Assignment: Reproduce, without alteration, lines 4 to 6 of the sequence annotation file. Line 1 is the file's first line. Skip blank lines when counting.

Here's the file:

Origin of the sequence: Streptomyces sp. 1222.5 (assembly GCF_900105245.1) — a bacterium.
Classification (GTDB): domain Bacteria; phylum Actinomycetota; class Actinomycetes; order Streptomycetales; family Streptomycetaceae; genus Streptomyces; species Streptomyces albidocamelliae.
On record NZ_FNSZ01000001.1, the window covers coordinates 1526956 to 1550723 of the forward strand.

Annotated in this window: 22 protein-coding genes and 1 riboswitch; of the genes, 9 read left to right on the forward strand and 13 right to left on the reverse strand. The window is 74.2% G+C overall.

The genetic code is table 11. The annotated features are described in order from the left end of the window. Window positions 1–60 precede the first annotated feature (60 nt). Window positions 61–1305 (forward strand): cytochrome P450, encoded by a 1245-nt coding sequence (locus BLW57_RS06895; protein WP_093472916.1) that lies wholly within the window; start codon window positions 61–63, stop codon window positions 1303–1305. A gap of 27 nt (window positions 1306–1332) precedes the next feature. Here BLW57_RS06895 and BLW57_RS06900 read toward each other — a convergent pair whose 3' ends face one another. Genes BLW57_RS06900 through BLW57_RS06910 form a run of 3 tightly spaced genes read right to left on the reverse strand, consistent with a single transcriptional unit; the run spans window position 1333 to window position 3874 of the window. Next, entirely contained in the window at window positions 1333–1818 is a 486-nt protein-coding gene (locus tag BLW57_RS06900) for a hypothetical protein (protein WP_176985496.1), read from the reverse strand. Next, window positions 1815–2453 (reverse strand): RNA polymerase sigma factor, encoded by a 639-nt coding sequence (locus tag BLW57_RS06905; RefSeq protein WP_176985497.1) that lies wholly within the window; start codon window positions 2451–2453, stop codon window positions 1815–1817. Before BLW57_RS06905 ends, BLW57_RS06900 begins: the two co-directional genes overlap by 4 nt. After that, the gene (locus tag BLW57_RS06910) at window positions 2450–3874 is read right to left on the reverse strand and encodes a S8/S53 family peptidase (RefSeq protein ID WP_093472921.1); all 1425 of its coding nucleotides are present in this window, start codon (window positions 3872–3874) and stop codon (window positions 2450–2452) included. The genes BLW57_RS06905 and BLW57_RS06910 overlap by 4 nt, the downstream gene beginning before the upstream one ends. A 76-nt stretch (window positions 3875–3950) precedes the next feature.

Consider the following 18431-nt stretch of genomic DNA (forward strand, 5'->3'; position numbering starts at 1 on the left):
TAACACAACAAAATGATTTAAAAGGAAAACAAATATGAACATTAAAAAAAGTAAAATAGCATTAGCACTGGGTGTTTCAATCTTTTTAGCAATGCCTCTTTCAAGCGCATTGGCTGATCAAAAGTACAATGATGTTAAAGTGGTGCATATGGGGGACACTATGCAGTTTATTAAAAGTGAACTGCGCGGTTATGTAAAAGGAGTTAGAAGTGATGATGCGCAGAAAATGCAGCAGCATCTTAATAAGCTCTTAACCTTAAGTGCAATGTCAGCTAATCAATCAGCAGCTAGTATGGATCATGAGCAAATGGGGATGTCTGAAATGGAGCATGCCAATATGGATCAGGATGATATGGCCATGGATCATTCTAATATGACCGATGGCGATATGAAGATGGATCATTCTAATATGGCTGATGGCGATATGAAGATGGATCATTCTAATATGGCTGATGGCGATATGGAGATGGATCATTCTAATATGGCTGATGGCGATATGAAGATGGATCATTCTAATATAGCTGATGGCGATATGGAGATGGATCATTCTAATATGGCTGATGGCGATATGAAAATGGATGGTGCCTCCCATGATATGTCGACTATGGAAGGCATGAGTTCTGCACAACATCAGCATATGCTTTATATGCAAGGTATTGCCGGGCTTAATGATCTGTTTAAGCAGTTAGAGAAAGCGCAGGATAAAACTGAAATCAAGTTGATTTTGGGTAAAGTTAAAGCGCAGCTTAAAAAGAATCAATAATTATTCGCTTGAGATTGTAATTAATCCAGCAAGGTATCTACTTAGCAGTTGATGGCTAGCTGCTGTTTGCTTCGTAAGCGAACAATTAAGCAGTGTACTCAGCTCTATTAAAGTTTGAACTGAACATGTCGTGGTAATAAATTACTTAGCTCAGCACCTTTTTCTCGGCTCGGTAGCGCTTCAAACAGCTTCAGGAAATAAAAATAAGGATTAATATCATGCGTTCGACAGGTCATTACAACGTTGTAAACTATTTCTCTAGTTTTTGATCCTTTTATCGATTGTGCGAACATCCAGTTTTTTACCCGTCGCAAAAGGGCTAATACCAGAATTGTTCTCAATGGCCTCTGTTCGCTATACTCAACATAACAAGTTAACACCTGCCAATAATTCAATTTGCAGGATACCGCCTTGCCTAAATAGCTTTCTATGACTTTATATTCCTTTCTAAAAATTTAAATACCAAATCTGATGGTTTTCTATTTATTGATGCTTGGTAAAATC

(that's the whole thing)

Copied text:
Annotated in this window: 22 protein-coding genes and 1 riboswitch; of the genes, 9 read left to right on the forward strand and 13 right to left on the reverse strand. The window is 74.2% G+C overall.

The genetic code is table 11. The annotated features are described in order from the left end of the window. Window positions 1–60 precede the first annotated feature (60 nt). Window positions 61–1305 (forward strand): cytochrome P450, encoded by a 1245-nt coding sequence (locus BLW57_RS06895; protein WP_093472916.1) that lies wholly within the window; start codon window positions 61–63, stop codon window positions 1303–1305. A gap of 27 nt (window positions 1306–1332) precedes the next feature. Here BLW57_RS06895 and BLW57_RS06900 read toward each other — a convergent pair whose 3' ends face one another. Genes BLW57_RS06900 through BLW57_RS06910 form a run of 3 tightly spaced genes read right to left on the reverse strand, consistent with a single transcriptional unit; the run spans window position 1333 to window position 3874 of the window. Next, entirely contained in the window at window positions 1333–1818 is a 486-nt protein-coding gene (locus tag BLW57_RS06900) for a hypothetical protein (protein WP_176985496.1), read from the reverse strand. Next, window positions 1815–2453 (reverse strand): RNA polymerase sigma factor, encoded by a 639-nt coding sequence (locus tag BLW57_RS06905; RefSeq protein WP_176985497.1) that lies wholly within the window; start codon window positions 2451–2453, stop codon window positions 1815–1817. Before BLW57_RS06905 ends, BLW57_RS06900 begins: the two co-directional genes overlap by 4 nt. After that, the gene (locus tag BLW57_RS06910) at window positions 2450–3874 is read right to left on the reverse strand and encodes a S8/S53 family peptidase (RefSeq protein ID WP_093472921.1); all 1425 of its coding nucleotides are present in this window, start codon (window positions 3872–3874) and stop codon (window positions 2450–2452) included. The genes BLW57_RS06905 and BLW57_RS06910 overlap by 4 nt, the downstream gene beginning before the upstream one ends. A 76-nt stretch (window positions 3875–3950) precedes the next feature.

Consider the following 18431-nt stretch of genomic DNA (forward strand, 5'->3'; position numbering starts at 1 on the left):